Please use this identifier to cite or link to this item: http://ahro.austin.org.au/austinjspui/handle/1/10297
Title: Stroke symptoms and the decision to call for an ambulance.
Authors: Mosley, Ian;Nicol, Marcus;Donnan, Geoffrey A;Patrick, Ian;Dewey, Helen M
Affiliation: National Stroke Research Institute Level 1 Neurosciences Building, Austin Health, 300 Waterdale Road, Heidelberg Heights Victoria 3181, Australia. imosley@nsri.org.au
Issue Date: 4-Jan-2007
Citation: Stroke; A Journal of Cerebral Circulation 2007; 38(2): 361-6
Abstract: Few acute stroke patients are treated with alteplase, partly because of significant prehospital delays after symptom onset. The aim of this study was to determine among ambulance-transported stroke patients factors associated with stroke recognition and factors associated with a call for ambulance assistance within 1 hour from symptom onset.For 6 months in 2004, all ambulance-transported stroke or transient ischemic attack patients arriving from a geographically defined region in Melbourne (Australia) to 1 of 3 hospital emergency departments were assessed. Tapes of the call for ambulance assistance were analyzed and the patient and the caller were interviewed.One hundred ninety-eight patients were included in the study. Stroke was reported as the problem in 44% of ambulance calls. Unprompted stroke recognition was independently associated with facial droop (P=0.015) and a history of stroke or transient ischemic attack (P<0.001). More than half of the calls for ambulance assistance were made within 1 hour from symptom onset and only 43% of these callers spontaneously identified the problem as "stroke." Factors independently associated with a call within 1 hour were: speech problems (P=0.009), caller family history of stroke (P=0.017), and the patient was not alone at symptom onset (P=0.018).Stroke was reported as the problem (unprompted) by <50% of callers. Fewer than half the calls were made within 1 hour from symptom onset. Interventions are needed to more strongly link stroke recognition to immediate action and increase the number of stroke patients eligible for acute treatment.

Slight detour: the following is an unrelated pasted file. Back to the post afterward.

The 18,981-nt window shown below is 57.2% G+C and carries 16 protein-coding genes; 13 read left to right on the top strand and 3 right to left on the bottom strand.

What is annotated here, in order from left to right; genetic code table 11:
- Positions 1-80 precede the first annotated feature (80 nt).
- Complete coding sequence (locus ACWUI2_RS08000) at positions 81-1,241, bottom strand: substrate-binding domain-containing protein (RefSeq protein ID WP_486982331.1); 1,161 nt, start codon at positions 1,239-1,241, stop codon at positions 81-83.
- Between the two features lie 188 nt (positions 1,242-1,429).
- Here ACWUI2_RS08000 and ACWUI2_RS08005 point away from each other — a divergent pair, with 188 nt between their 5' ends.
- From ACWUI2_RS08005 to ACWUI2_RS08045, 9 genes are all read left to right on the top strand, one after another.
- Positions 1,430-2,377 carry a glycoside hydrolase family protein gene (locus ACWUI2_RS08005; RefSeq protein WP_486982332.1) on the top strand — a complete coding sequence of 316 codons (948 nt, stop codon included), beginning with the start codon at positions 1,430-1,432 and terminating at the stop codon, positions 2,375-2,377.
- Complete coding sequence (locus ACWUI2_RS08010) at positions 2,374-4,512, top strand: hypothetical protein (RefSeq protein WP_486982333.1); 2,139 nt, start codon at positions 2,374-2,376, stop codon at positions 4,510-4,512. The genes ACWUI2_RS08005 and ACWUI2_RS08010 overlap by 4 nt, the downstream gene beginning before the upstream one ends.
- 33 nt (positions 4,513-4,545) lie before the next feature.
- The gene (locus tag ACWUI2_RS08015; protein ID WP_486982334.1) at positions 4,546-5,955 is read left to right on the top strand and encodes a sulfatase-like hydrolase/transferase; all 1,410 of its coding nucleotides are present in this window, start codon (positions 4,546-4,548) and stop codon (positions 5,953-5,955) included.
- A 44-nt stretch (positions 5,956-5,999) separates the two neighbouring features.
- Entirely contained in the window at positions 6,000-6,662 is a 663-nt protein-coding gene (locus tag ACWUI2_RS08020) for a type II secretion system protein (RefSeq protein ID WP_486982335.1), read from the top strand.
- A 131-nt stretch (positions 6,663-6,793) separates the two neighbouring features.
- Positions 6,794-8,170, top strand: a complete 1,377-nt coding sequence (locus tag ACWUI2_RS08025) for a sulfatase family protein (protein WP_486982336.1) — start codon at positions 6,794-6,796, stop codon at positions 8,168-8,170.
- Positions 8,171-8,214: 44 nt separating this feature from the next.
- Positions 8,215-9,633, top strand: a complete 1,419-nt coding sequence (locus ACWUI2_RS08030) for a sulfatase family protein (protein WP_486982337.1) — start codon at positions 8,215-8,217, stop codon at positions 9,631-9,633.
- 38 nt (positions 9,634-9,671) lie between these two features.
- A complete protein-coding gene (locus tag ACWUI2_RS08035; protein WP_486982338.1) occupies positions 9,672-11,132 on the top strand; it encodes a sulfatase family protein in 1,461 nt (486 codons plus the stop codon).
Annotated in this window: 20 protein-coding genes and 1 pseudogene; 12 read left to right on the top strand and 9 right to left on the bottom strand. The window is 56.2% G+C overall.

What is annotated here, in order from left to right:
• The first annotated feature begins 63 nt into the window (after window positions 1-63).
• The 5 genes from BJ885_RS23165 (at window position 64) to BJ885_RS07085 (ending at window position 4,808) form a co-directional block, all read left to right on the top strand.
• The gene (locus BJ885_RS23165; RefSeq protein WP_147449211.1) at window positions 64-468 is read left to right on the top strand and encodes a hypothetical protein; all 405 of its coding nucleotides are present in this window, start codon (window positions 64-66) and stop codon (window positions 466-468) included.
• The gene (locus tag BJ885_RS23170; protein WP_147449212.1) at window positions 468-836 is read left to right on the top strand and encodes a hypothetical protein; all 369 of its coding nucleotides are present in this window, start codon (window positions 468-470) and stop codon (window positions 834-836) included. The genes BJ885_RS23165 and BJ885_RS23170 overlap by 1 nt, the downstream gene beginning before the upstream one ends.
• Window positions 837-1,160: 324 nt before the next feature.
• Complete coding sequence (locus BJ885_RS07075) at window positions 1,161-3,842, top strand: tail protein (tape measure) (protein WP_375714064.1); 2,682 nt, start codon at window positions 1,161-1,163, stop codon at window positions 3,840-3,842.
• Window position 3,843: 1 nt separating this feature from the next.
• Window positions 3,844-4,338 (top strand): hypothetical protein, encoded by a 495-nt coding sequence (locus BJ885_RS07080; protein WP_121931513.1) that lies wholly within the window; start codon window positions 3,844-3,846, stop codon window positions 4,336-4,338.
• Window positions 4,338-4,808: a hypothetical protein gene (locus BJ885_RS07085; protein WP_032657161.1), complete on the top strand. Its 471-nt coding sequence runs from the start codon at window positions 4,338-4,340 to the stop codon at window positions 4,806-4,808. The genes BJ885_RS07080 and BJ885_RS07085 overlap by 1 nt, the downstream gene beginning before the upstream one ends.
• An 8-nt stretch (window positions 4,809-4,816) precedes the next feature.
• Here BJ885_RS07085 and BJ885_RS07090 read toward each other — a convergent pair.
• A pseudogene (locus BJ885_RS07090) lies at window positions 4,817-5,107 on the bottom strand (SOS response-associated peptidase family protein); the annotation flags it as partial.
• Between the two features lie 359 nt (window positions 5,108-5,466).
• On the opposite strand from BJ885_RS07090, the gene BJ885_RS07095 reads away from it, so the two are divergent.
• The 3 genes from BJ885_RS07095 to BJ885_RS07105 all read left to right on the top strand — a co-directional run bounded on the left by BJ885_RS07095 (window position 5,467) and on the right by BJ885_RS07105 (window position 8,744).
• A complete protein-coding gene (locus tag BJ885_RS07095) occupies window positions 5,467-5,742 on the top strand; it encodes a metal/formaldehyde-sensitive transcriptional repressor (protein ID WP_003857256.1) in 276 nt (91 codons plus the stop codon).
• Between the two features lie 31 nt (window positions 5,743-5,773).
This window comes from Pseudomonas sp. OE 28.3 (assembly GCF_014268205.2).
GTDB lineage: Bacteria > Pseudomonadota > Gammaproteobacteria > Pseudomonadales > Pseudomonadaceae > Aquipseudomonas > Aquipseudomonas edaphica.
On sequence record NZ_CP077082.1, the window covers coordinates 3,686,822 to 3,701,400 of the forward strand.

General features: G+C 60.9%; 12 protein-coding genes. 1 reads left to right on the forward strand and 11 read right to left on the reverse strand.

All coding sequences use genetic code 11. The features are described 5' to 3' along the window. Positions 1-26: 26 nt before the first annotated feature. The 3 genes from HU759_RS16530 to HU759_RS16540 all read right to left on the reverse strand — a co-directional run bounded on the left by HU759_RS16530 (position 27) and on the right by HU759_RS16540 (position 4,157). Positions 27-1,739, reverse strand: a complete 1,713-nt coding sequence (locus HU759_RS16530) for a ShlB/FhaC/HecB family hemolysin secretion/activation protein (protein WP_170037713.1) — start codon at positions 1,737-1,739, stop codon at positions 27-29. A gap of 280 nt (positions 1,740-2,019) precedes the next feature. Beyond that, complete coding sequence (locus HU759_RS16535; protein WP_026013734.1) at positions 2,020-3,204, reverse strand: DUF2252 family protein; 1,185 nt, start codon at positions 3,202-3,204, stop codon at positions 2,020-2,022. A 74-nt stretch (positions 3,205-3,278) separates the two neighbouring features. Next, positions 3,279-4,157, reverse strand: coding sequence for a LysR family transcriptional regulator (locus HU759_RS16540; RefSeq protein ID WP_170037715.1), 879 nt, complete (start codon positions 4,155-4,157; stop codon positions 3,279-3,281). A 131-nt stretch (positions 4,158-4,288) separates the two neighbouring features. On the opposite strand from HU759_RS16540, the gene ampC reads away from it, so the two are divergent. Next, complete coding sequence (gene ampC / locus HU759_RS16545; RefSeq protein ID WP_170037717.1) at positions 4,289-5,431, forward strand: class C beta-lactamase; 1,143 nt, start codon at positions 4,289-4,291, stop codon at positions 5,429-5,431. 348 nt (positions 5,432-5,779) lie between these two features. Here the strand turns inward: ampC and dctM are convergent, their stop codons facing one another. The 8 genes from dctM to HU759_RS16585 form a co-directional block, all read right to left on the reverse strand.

Internal ID Number: 17204685
URI: http://ahro.austin.org.au/austinjspui/handle/1/10297
DOI: 10.1161/01.STR.0000254528.17405.cc
URL: http://www.ncbi.nlm.nih.gov/pubmed/17204685
Type: Journal Article
Subjects: Aged
Ambulances
Decision Making
Emergency Medical Service Communication Systems
Emergency Medical Services
Female
Humans
Male
Stroke.epidemiology.therapy
Telephone
Time Factors
Transportation of Patients
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